As we report today, Antero Resources is buying 55,000 acres of leases in the Marcellus (and Utica) Shale from Southwestern Energy (see Antero Takes Southwestern to Cleaners in Deal for 55K Marc. Acres). The acreage that Southwestern is selling comes from the massive $5.375 billion deal Southwestern made with Chesapeake in 2014 (see Chesapeake Using $1B from Southwestern Deal to Buy Back Stock). The interesting thing is that selling land is not the only recent deal Southwestern has brokered to dump assets from the Chesapeake deal. Southwestern cut a deal (in May) to sell 135 vertical (conventional) and 37 horizontal (shale) wells in West Virginia to HG Energy. Earlier this week Southwestern got approval from the Federal Energy Regulatory Commission (FERC) to sell pipeline contracts to HG Energy too. Which begs the question: How many more Chesapeake deal assets is Southwestern going to sell off?… Continue reading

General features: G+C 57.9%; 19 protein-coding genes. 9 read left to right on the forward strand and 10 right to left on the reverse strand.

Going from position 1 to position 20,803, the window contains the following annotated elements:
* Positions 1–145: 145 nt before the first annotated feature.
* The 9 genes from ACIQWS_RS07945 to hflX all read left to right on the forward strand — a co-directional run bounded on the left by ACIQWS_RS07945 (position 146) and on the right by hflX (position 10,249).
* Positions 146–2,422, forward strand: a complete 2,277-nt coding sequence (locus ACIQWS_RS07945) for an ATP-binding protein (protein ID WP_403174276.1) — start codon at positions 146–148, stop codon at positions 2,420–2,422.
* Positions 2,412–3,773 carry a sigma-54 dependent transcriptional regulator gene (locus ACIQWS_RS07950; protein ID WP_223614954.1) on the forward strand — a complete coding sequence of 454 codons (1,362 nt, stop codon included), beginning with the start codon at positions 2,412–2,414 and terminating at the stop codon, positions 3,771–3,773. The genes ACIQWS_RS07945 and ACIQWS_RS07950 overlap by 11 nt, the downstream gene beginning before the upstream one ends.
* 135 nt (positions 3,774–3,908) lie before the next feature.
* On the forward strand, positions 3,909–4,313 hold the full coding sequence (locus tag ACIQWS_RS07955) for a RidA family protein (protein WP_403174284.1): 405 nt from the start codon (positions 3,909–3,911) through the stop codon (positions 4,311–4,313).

The Virginia Chapter of the Big Green (and very radical) Sierra Club is pressuring county commissioners in Upshur County, WV to support their effort to block the Atlantic Coast Pipeline. Atlantic Coast is a $5 billion, 564-mile natural gas pipeline from West Virginia through Virginia and into North Carolina. Dominion is the company building it. The strategy being employed by the radicals at the Sierra Club (and at other Big Green groups that should lose their non-profit status because the engage in political activities) is to try and force the Federal Energy Regulatory Commission to combine all of the pipelines being proposed into one, massive environmental impact review–hoping that by combining separate projects together it will trigger a decision to deny all of them. The problem is by law FERC cannot combine separate projects together. Not all of those projects will get built. And they run in different geographies. FERC’s mandate, under U.S. law, is to evaluate each project individually. But silly things like obeying the law never stops Big Green groups–they just keep right on community agitating… Continue reading